We are asked a wide range of questions on an equally wide range of topics from our members and the public. Below we have compiled a list of our more frequently asked questions. We also have a FAQ page dedicated to children.
If you would like to send us a nutrition question- firstname.lastname@example.org
We suggest you visit the website of Dietitians NZ or the Nutrition Society of New Zealand.
A dietitian works in hospitals, private practice and the community. Dietitians have a degree in human nutrition and a post-graduate qualification in dietetics, and are registered by the Dietitians Board.
The title ‘nutritionist’ is not protected, meaning anyone can use this title without scientific training and credentials. The NZ Nutrition Foundation recommends that a qualified nutritionist has a minimum qualification of an undergraduate science degree with a major in Human Nutrition. The Nutrition Society of New Zealand has a professional register of ‘Registered Nutritionists’ and ‘Associate Registered Nutritionists’ (https://www.nutritionsociety.ac.nz/find-a-nutritionist). These titles are protected and recognise nutritionists with relevant qualifications, work experience, a high standard of professional conduct, and a commitment to continued professional development. Registered Nutritionists are registered in their field of expertise: Private Practice, Public Health, Scientific Research (Academic), Scientific Research (Industrial), Education, Industry, Food-service, Nutrition Communication. Associate Registered Nutritionists are working towards full registration by obtaining relevant work experience.
If you eat a healthy, balanced diet this should cover all your vitamin and mineral needs. The beauty of food is that it contains many other compounds which work together with the vitamins and minerals for health – compounds such as antioxidants, fibre and phytochemicals. A supplement only provides a large amount of a single vitamin or mineral. Many studies have shown these high doses do not work as effectively as eating the vitamin or mineral from foods. Supplements may be recommended in specific cases. If you think you need supplements consult your doctor or a registered dietitian.
An average adult needs to drink around 8 glasses of fluid each day – this fluid includes all drinks like tea, coffee, juice, etc. You will need to drink more fluid in the heat of summer, and when you exercise. Another source of water is from the food we eat, for example, watermelon and strawberries contain large amounts of water. Read more information on our fluids facts page.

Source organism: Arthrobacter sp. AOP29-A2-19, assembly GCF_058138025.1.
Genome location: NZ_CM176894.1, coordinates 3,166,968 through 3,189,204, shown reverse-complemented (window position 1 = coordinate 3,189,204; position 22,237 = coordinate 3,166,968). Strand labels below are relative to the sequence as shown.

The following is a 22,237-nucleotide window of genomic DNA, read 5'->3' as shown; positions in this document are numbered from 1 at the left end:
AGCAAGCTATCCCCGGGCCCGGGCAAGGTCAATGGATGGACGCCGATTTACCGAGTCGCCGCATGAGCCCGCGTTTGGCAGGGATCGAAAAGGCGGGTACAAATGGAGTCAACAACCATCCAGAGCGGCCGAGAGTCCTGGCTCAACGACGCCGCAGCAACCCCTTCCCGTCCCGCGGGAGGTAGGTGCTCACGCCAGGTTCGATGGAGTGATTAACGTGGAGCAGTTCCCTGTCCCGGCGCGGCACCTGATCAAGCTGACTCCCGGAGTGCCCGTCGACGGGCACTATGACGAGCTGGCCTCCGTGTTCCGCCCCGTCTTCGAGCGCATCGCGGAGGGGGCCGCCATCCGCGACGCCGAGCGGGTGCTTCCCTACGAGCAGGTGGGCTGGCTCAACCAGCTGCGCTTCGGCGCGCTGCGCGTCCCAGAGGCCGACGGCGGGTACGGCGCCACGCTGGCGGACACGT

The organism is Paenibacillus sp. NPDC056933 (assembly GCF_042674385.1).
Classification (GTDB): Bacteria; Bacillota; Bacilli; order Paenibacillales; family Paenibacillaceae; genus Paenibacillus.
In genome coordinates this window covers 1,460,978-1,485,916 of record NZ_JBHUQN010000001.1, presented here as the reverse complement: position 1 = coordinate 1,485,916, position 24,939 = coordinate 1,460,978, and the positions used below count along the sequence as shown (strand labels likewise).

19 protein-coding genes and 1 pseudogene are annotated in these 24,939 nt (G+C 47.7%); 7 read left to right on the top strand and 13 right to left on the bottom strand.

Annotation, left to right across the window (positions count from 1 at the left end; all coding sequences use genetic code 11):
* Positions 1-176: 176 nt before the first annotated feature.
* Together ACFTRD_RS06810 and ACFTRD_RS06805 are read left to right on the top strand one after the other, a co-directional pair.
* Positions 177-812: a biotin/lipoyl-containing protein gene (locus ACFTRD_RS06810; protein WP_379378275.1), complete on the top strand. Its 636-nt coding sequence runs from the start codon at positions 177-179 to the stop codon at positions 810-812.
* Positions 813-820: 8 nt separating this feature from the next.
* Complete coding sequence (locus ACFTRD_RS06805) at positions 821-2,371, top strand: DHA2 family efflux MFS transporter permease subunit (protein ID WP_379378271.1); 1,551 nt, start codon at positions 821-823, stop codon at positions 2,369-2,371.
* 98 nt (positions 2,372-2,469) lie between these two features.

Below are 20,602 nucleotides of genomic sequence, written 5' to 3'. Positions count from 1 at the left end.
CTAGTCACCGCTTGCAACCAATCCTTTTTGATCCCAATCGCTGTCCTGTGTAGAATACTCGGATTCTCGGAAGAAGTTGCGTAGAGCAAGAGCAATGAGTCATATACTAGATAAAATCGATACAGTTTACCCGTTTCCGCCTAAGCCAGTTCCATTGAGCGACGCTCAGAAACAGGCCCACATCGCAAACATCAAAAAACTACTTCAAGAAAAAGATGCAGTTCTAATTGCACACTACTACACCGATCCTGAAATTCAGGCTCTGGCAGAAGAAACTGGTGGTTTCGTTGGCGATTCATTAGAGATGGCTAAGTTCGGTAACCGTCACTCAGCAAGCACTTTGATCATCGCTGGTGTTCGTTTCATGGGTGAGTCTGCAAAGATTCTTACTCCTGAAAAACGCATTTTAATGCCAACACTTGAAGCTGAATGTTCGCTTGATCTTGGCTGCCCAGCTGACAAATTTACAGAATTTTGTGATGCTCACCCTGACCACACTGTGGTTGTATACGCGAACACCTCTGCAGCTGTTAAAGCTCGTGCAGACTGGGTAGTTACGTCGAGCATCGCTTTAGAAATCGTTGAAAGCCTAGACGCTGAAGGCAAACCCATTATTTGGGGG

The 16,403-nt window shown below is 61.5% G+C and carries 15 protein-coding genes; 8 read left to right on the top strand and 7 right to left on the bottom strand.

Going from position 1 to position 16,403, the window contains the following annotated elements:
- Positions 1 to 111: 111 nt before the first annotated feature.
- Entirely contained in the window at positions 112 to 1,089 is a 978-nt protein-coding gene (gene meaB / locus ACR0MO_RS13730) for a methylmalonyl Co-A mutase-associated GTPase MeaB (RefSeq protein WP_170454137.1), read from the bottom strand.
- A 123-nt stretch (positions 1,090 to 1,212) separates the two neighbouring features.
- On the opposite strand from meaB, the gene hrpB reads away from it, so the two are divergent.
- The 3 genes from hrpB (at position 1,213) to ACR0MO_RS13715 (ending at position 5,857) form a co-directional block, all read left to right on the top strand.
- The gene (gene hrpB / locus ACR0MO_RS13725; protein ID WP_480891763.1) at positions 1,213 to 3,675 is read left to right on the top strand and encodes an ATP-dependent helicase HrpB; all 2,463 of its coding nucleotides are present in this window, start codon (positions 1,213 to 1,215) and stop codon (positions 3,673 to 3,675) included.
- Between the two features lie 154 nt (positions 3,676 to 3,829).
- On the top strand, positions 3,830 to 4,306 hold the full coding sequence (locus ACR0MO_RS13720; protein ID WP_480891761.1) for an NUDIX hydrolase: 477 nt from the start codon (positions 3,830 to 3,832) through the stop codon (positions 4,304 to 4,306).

The Ministry of Health recommends a balanced diet based on a variety of foods from the four food groups. Milk and milk products (dairy) is one of these food groups. This group is an important source of calcium, helping to give us strong bones and teeth. Dairy products also provide protein for growth and repair, carbohydrate and fat (for energy), as well as many important vitamins (such as Vitamins A and B12) and minerals (including zinc). The healthiest option is to choose low-fat milk, yoghurt and cheeses.
Most of the sodium in our diet is from eating salt (sodium chloride) in processed foods. Too much salt can make your blood pressure higher, which can increase your risk for heart disease, stroke and kidney disease. For more information on how much sodium you should include in your diet visit our sodium facts page.
Coffee contains many compounds – your workmates are probably thinking about the caffeine which is in your coffee. There are no firm recommendations on how much caffeine should be consumed in one day, so aim for moderation, no more than around 3 cups of brewed/espresso coffee or 6 cups of instant coffee each day. Visit our caffeine facts page for more information.
There are many courses available throughout New Zealand – full-time, part-time or by correspondence, from university, polytechnic or other organisations. Visit our Studying Nutrition in New Zealand page to find out more
Last modified: December 21, 2022